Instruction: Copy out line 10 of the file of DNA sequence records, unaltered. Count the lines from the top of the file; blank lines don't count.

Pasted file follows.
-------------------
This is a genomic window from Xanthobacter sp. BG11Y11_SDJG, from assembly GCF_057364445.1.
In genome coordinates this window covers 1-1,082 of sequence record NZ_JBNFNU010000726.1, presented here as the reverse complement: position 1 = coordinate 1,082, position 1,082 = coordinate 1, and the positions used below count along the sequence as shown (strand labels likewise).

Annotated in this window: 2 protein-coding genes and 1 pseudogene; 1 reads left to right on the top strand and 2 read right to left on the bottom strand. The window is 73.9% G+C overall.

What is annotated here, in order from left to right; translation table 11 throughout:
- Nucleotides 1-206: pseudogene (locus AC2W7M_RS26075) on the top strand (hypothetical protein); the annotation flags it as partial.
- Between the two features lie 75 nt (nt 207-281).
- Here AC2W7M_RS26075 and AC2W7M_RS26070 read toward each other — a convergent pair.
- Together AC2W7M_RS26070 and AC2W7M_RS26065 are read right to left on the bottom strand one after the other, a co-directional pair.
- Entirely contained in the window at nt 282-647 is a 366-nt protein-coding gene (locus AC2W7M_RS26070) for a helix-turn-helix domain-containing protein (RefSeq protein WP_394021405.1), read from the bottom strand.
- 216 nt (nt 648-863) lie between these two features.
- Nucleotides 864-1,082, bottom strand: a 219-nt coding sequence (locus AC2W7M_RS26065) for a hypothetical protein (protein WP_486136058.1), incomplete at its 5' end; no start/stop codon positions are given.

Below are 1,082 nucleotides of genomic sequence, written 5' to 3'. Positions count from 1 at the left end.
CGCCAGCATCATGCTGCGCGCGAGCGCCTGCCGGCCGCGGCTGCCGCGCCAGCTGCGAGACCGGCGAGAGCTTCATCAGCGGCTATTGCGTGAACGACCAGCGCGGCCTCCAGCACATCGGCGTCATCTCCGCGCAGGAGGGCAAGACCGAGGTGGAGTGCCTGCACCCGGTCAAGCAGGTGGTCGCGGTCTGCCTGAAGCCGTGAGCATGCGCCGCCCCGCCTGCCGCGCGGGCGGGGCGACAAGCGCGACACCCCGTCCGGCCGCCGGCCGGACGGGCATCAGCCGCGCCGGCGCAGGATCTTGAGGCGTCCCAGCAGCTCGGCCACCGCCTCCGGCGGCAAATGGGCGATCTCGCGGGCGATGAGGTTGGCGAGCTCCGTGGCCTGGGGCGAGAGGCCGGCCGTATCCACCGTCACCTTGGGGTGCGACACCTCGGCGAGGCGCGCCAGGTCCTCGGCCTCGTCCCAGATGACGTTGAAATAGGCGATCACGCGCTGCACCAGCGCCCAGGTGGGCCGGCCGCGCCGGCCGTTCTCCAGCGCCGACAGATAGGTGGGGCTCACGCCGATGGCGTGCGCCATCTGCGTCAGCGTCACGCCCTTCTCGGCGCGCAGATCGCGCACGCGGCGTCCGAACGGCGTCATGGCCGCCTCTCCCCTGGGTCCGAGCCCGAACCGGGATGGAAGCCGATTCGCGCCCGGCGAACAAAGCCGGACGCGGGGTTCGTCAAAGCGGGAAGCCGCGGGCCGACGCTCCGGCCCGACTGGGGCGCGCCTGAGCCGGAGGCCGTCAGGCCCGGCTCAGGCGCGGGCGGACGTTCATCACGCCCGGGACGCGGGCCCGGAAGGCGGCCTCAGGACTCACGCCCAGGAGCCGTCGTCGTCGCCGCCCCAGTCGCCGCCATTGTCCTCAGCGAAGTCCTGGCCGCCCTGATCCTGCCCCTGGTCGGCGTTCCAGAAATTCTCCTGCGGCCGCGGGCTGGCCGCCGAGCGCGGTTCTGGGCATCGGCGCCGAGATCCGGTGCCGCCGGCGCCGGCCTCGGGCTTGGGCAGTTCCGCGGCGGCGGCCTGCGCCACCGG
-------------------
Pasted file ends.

- 216 nt (nt 648-863) lie between these two features.